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Should the U.S. bomb Aladdin’s home? The case against intervention in Agrabah AP Photo/Disney Theatrical Productions

Public Policy Polling released the results of its latest national survey of Republican primary voters Friday, suggesting that a full 30 percent of respondents “support bombing Agrabah,” the fictional sultanate from Disney’s 1992 film Aladdin.

Setting aside the questionable practice of pranking respondents for the sake of press coverage—PPP has also gauged approval ratings for God, and support for imposing a tax on hipsters—interest in direct military action against Agrabah among Republicans (and 19 percent of Democrats) merits examination.

At the end of Aladdin, the Sultan retains power after the removal of his grand vizier Jafar, who dabbled in sorcery and the illicit antiquities trade while attempting a palace coup. He amends the country’s laws so that his daughter and sole heir Jasmine, an apparent modernizer who considers herself a woman of the people, can marry a commoner, who had entered the palace in the guise of a mysterious foreign potentate. As Prince Ali Ababwa, a military hero “strong as ten regular men” who has “faced the galloping hordes” and “a hundred bad guys with swords,” Aladdin thrills the sleepy city-state with a “world-class menagerie” of camels, peacocks, elephants, llamas that predate the Columbian exchange and “ninety-five white Persian monkeys.”

Aladdin-as-Ali is waited on by slaves (he’s also “got servants and flunkies”) and has a habit of flying into foreign tourist sites while flouting local consular laws. His bride, meanwhile, makes showy gestures of freeing caged birds while keeping an endangered Bengal tiger. In one particularly cruel extravagance, the palace even contains a miniature replica of the capital, which rulers toy with just as they manipulate their pliant subjects.

So American voters are right to be skeptical of the cosmetic changes made by the Agrabi regime following the vizier’s ouster. The country’s security forces—not much more than a band of beefy thugs with scimitars—often create more problems than they fix, and are not hesitant to apply the death penalty for petty theft. As much as Jasmine may prefer to showcase her country’s unique and exotic blend of Mughal, Persian and Arab cultures, Agrabah remains a source of potential instability for the vast desert it occupies as well as the greater Middle East.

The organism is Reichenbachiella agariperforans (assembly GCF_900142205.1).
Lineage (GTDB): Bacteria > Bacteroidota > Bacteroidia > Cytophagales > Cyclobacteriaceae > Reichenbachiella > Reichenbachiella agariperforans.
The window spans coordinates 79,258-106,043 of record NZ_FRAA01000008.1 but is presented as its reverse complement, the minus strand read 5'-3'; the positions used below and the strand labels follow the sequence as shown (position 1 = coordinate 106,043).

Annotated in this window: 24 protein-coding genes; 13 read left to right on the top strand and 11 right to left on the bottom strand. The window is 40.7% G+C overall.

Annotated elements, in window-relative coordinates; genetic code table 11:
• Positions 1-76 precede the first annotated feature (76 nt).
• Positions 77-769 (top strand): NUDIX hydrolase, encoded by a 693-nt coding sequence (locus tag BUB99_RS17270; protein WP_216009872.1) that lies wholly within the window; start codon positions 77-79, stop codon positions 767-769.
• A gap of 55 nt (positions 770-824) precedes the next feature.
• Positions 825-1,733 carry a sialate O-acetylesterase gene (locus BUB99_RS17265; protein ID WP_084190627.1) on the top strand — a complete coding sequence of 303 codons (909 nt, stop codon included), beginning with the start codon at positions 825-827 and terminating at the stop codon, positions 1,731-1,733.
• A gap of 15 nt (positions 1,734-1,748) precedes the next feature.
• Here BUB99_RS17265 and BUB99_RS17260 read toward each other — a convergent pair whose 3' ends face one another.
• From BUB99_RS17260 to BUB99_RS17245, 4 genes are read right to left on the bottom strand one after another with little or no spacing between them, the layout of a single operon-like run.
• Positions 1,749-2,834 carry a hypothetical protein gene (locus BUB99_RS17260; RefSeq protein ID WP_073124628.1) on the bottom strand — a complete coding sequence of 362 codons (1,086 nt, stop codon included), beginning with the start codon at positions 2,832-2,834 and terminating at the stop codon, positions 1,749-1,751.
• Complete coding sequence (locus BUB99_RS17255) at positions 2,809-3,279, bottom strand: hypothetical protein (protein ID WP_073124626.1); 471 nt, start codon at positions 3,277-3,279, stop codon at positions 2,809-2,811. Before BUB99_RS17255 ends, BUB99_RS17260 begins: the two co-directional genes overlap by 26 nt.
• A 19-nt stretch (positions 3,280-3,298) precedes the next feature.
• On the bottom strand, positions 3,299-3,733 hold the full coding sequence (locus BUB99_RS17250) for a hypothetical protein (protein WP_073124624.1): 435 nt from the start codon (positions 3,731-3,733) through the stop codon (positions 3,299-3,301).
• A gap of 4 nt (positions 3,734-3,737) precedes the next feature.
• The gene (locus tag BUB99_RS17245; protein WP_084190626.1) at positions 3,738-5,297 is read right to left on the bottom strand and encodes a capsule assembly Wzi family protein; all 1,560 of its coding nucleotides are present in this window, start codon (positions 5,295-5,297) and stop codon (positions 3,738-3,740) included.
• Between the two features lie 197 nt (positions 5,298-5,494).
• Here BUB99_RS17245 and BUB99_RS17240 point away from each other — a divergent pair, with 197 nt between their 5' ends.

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But should the United States attempt a regime change in Agrabah, through bombing or other means, it risks ruining the fragile balance that the Sultan worked hard to implement. Indeed, the strategic marriage between Jasmine and Prince Ali suggests that some kind of phenomenal powerfrom Ababwa or beyond, is bankrolling the Agrabi military, and could quickly scale up in the case of a Western threat.

While there are certainly reasons to be concerned with Agrabah, the cries for intervention need to be placed in a broader context: our troubled regional alliance policy. The Agrabi government would be unsustainable without the bailouts of a wealthy foreign ally—in this case, Prince Ali Ababwa, whose arrival in Agrabah and attempt to enter its power structure (via a strategic marriage to the Sultan’s daughter) was underwritten by his extensive wealth (including those “seventy-five golden camels”) and a token attempt to buy popular support through distribution of largesse (the display of his Persian monkeys was particularly popular, for “to view them, he charge[d] no fee”). While his wealth may be sufficient to make the small Ababwi population “lousy with loyalty,” it clearly has not been enough to preserve order in Agrabah—why else would the United States be called upon to step in?

Instead of rushing to bail out our Ababwi “allies,” we should ask harder questions: has their role in Agrabah been stabilizing, or has foreign backing allowed the Sultan to put off the difficult political compromises that would make his rule truly sustainable? Jafar’s attempted coup—and the crackdown that followed—are particularly disturbing in this regard, as they show that discontent is reaching into the elite, and that the Sultan believes he can rely on his repressive apparatus to survive. This may not be true forever—the parallels to the fall of the Shah of Iran in 1979 are striking.

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And the sort of personalistic rule that enabled Jafar’s rise, but which is also embodied by the sudden change to succession laws to facilitate Jasmine and Aladdin’s marriage, will prevent the emergence of the robust, independent institutions necessary for good governance.

More broadly, how much of a threat does instability in Agrabah really pose to America’s core national interests? While there have been rumors of an Agrabi weapons of mass destruction program (the coup government, during its brief rule, claimed to have “the most powerful being on earth”), these have yet to be substantiated, and the Sultan claims that the possible military dimensions of the program have, since the end of the coup, been contained by a robust safeguards regime.

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Ivan Plis is assistant managing editor of The National Interest (follow him at @ivanplis) where John Allen Gay is associate managing editor (follow him at @johnallengay).

Ivan Plis, John Allen Gay

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